I fell in and out of love the entire game. One minute I was yelling out of excitement and in the next, yelling out of frustration. I loathed Ronaldo every time he missed a shot and worshipped Bale each time he blocked a defender. Spanish fútbol took me on a dizzying roller coaster of emotion and I never wanted to get off. At the end of ninety minutes my voice was gone, my ears were ringing, my energy levels were through the roof, and I knew that I had found 11% more.
Finding that first 17% in Madrid comforted me and encouraged me to keep searching. After two days there, we mixed things up with a trip to Morocco, before continuing on to Barcelona, which meant I had time to breathe and reflect on what I had discovered. But it was on our return to Spain that I found myself confronted with one of the most important parts of the Spanish culture: its language.
As a child of Mexican immigrants, Natalie is fluent in Spanish, which made her the official translator of the trip. When she speaks Spanish, the language flows from her tongue like melted chocolate, whereas mine trips out of my mouth in confusing Spanglish sentences. Despite my linguistic failings, I could pass for a Spaniard as long as my mouth remained closed. But after disembarking from the plane, I found myself waiting at the customs window longer than usual.
As Natalie browsed the duty-free shops, I waited patiently at the window, watching the customs official scan and record my passport — only to be surprised when he spoke to me.
“Repíte, por favor,” I said nervously.
“Tú eres American?” he asked again, staring straight at me. I responded with a polite “sí.” But he kept staring at me. His eyes darted back and forth between my face and my passport, like he was expecting me to have morphed into someone different each time he looked up at me. Finally, after several minutes of gazing at me, he spoke again, “Nació en Paraguay?”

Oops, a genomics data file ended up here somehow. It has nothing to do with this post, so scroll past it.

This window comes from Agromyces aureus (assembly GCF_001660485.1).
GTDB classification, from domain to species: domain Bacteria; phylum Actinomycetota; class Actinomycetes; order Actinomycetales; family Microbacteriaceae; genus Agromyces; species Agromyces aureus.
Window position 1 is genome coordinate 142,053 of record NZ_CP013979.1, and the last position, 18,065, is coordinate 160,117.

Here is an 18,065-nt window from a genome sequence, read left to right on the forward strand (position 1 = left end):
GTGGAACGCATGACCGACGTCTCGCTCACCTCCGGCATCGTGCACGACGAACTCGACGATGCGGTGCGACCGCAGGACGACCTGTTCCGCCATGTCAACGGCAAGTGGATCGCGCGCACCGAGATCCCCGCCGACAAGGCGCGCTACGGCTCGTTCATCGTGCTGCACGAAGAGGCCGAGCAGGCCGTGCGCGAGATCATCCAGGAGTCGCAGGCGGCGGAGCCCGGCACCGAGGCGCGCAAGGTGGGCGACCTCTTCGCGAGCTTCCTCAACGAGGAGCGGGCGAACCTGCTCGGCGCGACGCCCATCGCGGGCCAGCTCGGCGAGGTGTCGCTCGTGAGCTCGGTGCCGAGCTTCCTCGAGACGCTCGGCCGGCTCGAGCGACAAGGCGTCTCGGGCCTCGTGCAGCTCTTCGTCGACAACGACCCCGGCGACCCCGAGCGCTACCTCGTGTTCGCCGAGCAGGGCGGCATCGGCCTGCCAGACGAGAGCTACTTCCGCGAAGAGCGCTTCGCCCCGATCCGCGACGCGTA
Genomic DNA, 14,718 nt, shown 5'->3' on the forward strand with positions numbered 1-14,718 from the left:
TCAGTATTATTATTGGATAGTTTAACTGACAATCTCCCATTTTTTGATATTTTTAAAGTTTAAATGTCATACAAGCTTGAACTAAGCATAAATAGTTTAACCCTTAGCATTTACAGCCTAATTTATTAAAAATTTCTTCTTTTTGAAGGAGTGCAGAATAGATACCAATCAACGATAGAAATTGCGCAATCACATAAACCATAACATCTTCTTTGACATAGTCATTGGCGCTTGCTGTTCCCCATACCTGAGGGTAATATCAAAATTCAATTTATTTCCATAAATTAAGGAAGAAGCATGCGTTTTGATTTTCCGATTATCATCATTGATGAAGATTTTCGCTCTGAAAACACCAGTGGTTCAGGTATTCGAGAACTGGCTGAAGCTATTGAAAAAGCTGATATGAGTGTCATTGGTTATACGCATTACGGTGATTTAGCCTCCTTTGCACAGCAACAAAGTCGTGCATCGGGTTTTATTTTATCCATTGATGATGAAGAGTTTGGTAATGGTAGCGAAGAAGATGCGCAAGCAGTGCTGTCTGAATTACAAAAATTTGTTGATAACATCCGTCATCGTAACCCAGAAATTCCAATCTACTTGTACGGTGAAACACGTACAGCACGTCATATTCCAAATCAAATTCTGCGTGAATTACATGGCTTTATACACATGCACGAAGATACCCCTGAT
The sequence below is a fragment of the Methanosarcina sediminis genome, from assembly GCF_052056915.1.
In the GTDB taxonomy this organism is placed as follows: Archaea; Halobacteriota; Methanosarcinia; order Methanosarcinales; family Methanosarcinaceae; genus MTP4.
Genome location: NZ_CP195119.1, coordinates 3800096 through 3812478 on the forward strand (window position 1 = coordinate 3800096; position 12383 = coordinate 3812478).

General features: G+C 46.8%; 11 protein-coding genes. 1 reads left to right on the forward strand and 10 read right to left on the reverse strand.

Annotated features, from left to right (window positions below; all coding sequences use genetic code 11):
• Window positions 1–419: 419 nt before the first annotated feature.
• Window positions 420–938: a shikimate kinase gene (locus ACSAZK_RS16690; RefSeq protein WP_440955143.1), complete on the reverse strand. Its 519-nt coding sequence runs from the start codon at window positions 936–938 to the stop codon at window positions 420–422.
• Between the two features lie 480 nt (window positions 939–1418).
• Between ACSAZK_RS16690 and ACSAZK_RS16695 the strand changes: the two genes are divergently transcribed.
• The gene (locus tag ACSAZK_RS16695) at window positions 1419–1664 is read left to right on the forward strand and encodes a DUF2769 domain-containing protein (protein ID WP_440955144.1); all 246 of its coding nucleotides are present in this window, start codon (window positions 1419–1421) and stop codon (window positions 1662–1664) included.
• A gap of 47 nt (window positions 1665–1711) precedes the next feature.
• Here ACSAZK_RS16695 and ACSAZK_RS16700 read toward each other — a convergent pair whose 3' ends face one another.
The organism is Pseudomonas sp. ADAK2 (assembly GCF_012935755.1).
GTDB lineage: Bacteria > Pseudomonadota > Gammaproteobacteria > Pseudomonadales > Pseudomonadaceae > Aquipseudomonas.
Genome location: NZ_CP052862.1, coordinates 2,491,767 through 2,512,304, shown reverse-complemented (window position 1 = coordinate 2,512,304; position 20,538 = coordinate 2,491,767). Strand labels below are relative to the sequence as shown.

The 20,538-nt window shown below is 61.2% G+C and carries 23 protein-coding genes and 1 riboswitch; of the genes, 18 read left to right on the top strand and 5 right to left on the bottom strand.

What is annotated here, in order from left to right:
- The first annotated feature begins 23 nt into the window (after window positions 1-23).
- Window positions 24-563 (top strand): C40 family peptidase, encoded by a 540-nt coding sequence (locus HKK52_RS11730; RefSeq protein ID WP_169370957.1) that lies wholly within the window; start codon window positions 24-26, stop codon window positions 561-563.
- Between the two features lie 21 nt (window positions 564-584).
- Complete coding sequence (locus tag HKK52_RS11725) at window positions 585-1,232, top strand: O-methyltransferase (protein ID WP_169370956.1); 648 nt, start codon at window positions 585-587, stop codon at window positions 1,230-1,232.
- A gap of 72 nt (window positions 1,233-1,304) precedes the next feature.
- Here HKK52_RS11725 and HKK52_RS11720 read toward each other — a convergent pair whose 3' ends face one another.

“Sí.” I responded confidently, only to panic when he continued to speak in rapid fire Spanish. Despite my nine years of Spanish, my language skills are limited to basic conversational phrases, food vocabulary, and a few commands I had memorized, all of which were useless at this moment. I needed Natalie. She was my lifeline to the Spanish language, when it went beyond asking if I wanted two churros or three or if I knew where the bathroom was.
As the customs official waited for my response, I knew that this was a make-it-or-break it moment. Could I speak enough Spanish to convince the Customs Official that some part of me belonged here? He swiftly repeated his question, and I knew the answer: no, I could not. Taking a deep breath, I responded, “No hablo Español muy bien,” and sealed my fate: I would not be able to include language as part of my percentage.
The customs officer seemed flummoxed by my response. He stared at me again for several moments, until I added, “Mis padres son gringos,” and everything made sense to him. In a flurry of movement, my passport was stamped and returned to me and I was ushered into the duty-free shop, leaving behind the Spanish language, and my chance at finding the rest. My failure weighed heavily on me and I sought comfort in a part of Spain that had not rejected me. Hours, and glasses, later I realized something: I may never truly be able to find or define the whole 39% on this trip, or even in my lifetime, but at least I’ll always have sangria.